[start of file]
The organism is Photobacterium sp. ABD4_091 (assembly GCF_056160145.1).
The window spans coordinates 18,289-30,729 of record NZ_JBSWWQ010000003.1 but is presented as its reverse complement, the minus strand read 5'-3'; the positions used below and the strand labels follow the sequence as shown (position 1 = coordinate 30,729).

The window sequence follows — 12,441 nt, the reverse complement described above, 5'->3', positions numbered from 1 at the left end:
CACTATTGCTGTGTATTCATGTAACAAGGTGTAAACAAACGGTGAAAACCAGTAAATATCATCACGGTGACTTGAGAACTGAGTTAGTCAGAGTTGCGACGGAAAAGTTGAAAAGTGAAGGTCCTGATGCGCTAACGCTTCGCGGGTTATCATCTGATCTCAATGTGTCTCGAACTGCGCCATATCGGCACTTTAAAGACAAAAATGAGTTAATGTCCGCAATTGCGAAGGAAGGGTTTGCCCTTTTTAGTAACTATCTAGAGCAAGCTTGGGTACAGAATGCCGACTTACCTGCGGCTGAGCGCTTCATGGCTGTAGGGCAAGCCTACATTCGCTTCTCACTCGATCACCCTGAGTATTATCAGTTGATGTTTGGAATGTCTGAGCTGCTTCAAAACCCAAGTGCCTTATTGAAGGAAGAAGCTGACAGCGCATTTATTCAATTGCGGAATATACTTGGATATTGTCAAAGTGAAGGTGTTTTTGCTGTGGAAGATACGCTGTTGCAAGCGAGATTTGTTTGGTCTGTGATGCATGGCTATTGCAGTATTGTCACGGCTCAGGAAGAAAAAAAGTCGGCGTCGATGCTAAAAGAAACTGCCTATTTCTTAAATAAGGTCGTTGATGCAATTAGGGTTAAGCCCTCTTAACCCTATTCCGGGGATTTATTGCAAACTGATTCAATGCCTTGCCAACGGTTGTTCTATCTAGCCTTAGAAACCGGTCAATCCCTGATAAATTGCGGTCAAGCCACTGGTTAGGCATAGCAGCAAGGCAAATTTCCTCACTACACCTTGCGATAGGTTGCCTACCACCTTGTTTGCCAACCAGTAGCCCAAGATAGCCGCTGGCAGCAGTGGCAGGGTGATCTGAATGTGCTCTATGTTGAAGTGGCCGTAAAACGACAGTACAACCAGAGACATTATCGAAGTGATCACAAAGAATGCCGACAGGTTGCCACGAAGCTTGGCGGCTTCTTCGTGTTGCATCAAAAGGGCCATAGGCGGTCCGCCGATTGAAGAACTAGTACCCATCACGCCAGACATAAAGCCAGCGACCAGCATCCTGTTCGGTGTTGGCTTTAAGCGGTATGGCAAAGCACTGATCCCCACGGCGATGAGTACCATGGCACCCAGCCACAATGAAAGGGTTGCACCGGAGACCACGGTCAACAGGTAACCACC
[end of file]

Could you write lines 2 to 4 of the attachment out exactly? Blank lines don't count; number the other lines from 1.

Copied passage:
The window spans coordinates 18,289-30,729 of record NZ_JBSWWQ010000003.1 but is presented as its reverse complement, the minus strand read 5'-3'; the positions used below and the strand labels follow the sequence as shown (position 1 = coordinate 30,729).

The window sequence follows — 12,441 nt, the reverse complement described above, 5'->3', positions numbered from 1 at the left end:
CACTATTGCTGTGTATTCATGTAACAAGGTGTAAACAAACGGTGAAAACCAGTAAATATCATCACGGTGACTTGAGAACTGAGTTAGTCAGAGTTGCGACGGAAAAGTTGAAAAGTGAAGGTCCTGATGCGCTAACGCTTCGCGGGTTATCATCTGATCTCAATGTGTCTCGAACTGCGCCATATCGGCACTTTAAAGACAAAAATGAGTTAATGTCCGCAATTGCGAAGGAAGGGTTTGCCCTTTTTAGTAACTATCTAGAGCAAGCTTGGGTACAGAATGCCGACTTACCTGCGGCTGAGCGCTTCATGGCTGTAGGGCAAGCCTACATTCGCTTCTCACTCGATCACCCTGAGTATTATCAGTTGATGTTTGGAATGTCTGAGCTGCTTCAAAACCCAAGTGCCTTATTGAAGGAAGAAGCTGACAGCGCATTTATTCAATTGCGGAATATACTTGGATATTGTCAAAGTGAAGGTGTTTTTGCTGTGGAAGATACGCTGTTGCAAGCGAGATTTGTTTGGTCTGTGATGCATGGCTATTGCAGTATTGTCACGGCTCAGGAAGAAAAAAAGTCGGCGTCGATGCTAAAAGAAACTGCCTATTTCTTAAATAAGGTCGTTGATGCAATTAGGGTTAAGCCCTCTTAACCCTATTCCGGGGATTTATTGCAAACTGATTCAATGCCTTGCCAACGGTTGTTCTATCTAGCCTTAGAAACCGGTCAATCCCTGATAAATTGCGGTCAAGCCACTGGTTAGGCATAGCAGCAAGGCAAATTTCCTCACTACACCTTGCGATAGGTTGCCTACCACCTTGTTTGCCAACCAGTAGCCCAAGATAGCCGCTGGCAGCAGTGGCAGGGTGATCTGAATGTGCTCTATGTTGAAGTGGCCGTAAAACGACAGTACAACCAGAGACATTATCGAAGTGATCACAAAGAATGCCGACAGGTTGCCACGAAGCTTGGCGGCTTCTTCGTGTTGCATCAAAAGGGCCATAGGCGGTCCGCCGATTGAAGAACTAGTACCCATCACGCCAGACATAAAGCCAGCGACCAGCATCCTGTTCGGTGTTGGCTTTAAGCGGTATGGCAAAGCACTGATCCCCACGGCGATGAGTACCATGGCACCCAGCCACAATGAAAGGGTTGCACCGGAGACCACGGTCAACAGGTAACCACC